New Museum’s Richard Flood Equates Bloggers with Prairie Dogs

The New Museum’s chief curator Richard Flood

Referencing prairie dogs and Mussolini, yesterday New Museum chief curator Richard Flood wound up his talk at the Portland Art Museum on “Creating Networks: The New Internationalism” with some bracing criticism of his own directed at online critique of his institution. Unlike the rest of his talk which very sharply traced American art world’s relationship with work by international artists 1980s to present from his vantage points at the Barbara Gladstone Gallery, Artforum, the Walker Art Center, the New Museum, his final comments were wildly out of touch with the ways we have conversations about art now.

Perhaps it was because he was in the provinces and felt he could speak freely, but Flood spoke cuttingly about the controversy the New Museum has faced over Jeff Koons’ curation of the exhibition Skin Fruit from the collection of museum trustee Dakis Joannou. Flood stepped sideways into the subject of online arts journalism through the portal of discussing the way that what he called “laptop culture” is changing the way artists throughout the world interact with US arts institutions and dealers.

“I just found out about blogs three months ago,” Flood said referring to the time questions were being raised, particularly by Tyler Green on Modern Art Notes and James Wagner on, about ethical conflicts for the New Museum regarding Skin Fruit. “The internet is still a ghetto.” Flood said he was trying to learn more about them via Lauren Cornell (executive director of Rhizome, affiliated with New Museum since 2003), but he says:

Blogs are like being out on a prairie and one prairie dog pops up; none of the others can see it, but they can feel the movement in the earth. So another pops up. And another. They are not communicating with each other. They have no idea. History means nothing to them. Truth means nothing to them. They have no mechanism in place for checking [facts].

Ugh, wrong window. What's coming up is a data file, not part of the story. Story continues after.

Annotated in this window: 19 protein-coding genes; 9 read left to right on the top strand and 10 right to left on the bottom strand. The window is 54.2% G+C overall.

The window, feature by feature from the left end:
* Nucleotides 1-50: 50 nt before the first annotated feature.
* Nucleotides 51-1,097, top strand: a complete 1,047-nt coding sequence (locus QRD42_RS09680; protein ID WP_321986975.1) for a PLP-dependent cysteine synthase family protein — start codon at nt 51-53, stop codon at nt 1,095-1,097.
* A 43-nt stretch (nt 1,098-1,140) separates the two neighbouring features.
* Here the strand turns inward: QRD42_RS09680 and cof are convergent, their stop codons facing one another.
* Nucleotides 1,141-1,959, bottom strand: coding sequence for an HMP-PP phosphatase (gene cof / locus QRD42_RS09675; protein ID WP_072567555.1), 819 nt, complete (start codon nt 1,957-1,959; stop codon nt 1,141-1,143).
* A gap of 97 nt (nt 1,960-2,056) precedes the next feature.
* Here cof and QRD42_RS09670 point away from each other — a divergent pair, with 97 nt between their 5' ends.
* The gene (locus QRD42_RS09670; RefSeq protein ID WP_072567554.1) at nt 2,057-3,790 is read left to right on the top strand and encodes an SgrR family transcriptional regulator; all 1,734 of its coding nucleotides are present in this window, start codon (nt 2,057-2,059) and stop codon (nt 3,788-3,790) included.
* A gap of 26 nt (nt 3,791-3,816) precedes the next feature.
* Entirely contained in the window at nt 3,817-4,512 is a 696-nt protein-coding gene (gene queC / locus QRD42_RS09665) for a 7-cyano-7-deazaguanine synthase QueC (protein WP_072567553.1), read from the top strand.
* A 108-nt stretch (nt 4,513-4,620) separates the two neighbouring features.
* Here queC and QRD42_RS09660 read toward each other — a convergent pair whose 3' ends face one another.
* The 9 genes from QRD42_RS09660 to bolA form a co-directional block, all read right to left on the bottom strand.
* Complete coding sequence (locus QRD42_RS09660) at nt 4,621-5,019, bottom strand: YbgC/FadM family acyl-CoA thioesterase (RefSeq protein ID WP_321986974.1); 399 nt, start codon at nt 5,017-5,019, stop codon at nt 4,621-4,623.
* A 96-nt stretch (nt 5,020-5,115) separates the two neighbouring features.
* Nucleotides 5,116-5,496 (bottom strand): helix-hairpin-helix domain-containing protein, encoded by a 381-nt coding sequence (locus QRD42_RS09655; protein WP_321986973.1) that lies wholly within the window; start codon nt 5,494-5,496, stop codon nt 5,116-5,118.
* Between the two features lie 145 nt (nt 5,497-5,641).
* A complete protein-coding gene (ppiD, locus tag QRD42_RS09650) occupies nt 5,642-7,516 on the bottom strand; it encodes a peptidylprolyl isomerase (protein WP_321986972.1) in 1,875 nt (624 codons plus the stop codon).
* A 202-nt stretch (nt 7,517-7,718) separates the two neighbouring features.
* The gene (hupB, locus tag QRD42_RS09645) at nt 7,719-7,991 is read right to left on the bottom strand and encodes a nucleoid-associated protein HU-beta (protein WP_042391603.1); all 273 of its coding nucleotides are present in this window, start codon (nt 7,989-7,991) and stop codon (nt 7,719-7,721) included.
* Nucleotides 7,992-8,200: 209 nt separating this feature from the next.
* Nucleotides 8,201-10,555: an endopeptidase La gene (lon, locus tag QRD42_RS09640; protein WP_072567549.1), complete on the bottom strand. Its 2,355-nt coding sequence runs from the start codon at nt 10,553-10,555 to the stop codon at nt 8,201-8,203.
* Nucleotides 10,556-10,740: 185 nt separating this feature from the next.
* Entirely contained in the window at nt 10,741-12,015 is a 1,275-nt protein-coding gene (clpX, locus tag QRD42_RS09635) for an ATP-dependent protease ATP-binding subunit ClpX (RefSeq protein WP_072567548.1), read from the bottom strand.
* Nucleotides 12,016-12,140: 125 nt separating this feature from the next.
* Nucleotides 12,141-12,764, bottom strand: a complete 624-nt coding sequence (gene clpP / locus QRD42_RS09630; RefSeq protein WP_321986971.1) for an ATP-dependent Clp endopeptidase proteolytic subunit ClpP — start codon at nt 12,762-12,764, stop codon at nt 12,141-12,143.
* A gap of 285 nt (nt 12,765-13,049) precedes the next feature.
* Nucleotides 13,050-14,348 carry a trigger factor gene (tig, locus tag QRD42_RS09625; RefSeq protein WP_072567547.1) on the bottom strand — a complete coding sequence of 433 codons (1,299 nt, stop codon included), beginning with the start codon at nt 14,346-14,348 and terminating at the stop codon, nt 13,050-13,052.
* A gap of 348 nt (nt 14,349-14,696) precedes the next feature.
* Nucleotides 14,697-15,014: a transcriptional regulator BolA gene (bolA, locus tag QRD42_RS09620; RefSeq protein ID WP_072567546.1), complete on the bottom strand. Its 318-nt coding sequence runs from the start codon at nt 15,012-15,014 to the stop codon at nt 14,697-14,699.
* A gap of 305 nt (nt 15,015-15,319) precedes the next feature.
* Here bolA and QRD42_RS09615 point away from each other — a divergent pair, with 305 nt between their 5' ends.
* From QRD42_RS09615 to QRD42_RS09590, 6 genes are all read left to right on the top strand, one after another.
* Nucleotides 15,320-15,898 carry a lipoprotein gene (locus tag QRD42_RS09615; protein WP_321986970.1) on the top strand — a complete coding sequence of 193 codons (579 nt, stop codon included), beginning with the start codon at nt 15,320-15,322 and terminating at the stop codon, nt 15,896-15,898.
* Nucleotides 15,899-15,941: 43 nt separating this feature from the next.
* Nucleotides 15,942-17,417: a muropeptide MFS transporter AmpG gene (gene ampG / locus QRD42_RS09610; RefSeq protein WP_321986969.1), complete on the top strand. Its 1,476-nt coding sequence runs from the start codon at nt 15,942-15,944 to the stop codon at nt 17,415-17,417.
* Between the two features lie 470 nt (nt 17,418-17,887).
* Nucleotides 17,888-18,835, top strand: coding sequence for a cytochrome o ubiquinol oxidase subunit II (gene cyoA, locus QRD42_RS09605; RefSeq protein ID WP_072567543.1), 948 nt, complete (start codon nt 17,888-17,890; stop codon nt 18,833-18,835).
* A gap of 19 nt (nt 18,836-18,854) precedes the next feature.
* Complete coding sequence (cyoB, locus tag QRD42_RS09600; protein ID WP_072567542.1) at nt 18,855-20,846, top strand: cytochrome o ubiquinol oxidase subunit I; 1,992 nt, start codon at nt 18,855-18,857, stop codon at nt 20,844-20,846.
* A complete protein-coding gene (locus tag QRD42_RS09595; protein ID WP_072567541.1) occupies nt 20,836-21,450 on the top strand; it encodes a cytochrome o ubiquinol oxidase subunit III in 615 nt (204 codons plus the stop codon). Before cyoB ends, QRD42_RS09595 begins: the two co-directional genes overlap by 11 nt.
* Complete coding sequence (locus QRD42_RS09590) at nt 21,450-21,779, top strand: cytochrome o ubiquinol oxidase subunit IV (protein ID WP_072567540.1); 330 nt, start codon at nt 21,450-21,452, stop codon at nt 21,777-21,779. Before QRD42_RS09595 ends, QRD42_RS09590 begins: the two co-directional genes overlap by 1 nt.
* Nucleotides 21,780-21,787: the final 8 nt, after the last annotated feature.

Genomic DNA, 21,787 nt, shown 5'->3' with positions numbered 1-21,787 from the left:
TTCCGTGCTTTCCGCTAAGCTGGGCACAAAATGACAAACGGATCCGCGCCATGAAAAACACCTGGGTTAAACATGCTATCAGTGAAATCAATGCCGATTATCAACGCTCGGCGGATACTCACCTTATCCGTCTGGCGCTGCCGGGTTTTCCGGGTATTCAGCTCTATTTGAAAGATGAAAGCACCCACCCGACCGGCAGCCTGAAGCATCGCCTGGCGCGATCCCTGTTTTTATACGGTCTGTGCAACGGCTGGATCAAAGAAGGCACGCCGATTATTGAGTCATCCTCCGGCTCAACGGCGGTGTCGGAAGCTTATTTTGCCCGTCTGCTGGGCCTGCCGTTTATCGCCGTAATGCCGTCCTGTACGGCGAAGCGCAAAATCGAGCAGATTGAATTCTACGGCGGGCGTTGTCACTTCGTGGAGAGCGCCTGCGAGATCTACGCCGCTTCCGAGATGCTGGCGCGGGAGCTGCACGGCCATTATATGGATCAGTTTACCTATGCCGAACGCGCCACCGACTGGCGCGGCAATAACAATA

In the three months since Flood has become aware of blogs, it’s surprising that he appears not to have noticed the hyperlinking that is integral to the blog as a tool for communication. He might not be expected to be aware of the dynamic back-channel communications among arts bloggers via twitter and other platforms, but the linking is front and center. But the analogy shows a more fundamental disdain for the practice of online arts journalism. A blog is just a tool, a platform. It’s what’s built on that platform that we should be talking about, and that may be a gossip rag or it may be considered, rigorous, accurate reporting and/or criticism.

The Portland Art Museum (photo by P. Vanderwarker, ArchNewsNow)

What Flood, from his dealer/glossy mag background, misses is that conversations about art and its institutions no longer only happen in person or in the pages of the big dailies or those of a handful of art magazines — but if you’re reading this on this art blogazine, you probably already know that. Can it be that the man with a history of not only embracing the new, but the transgressive can so completely have closed himself off from a great swath of contemporary discourse? Particularly as he complained that when he was at the Walker it was a one-newspaper town with one “arts writer, not art critic” who had been PR for the Walker and left under less than ideal circumstances, one would think he would relish a lively and multivariate conversation about his institution’s programming.

He reveals what I think is his true concern — loss of public funding for institutions — via scathing comments directed at New York Magazine critic, Jerry Saltz.

You may have heard of this critic named Jerry Saltz. He has a second career on Facebook. And it’s terrifying. He has 5,000 subscribers. And he calls them, “My Thebans,” “my children,” “my army.” And we’re looking at it and asking ourselves, “How did we get to Benito Mussolini’s website?”

These scare tactics. I think it’s dangerous. He has no understanding of what he’s enabling his people to do … with the aggressive spirit in this country. Culture is seen as a luxury. If you have been hit by the economy, by unemployment, it’s very easy to get riled up about the culture and the money your government spends for it.

Equating whatever Saltz & “friends” are talking about on Facebook with tea party rhetoric and Palinesque crosshairs seems extreme, and of course the Mussolini comment is over the top. I can understand that one who saw what the culture wars did to the National Endowment for the Arts budget in the past is concerned about bloggers riling up anti-art institution sentiment, but that’s not really what we’re talking about here, is it?

Flood had spoken earlier in the lecture about commissioning Jeremy Deller’s “It Is What It Is” (2009) with its program of generating conversation about the war in Iraq both inside the institution and on the road. It’s a shame that Flood can boldly embrace difficult conversation in the context of an artist’s project/exhibition while brushing aside equally difficult conversations about the art institution itself as a product of chatter by so many siloed prairie dogs.

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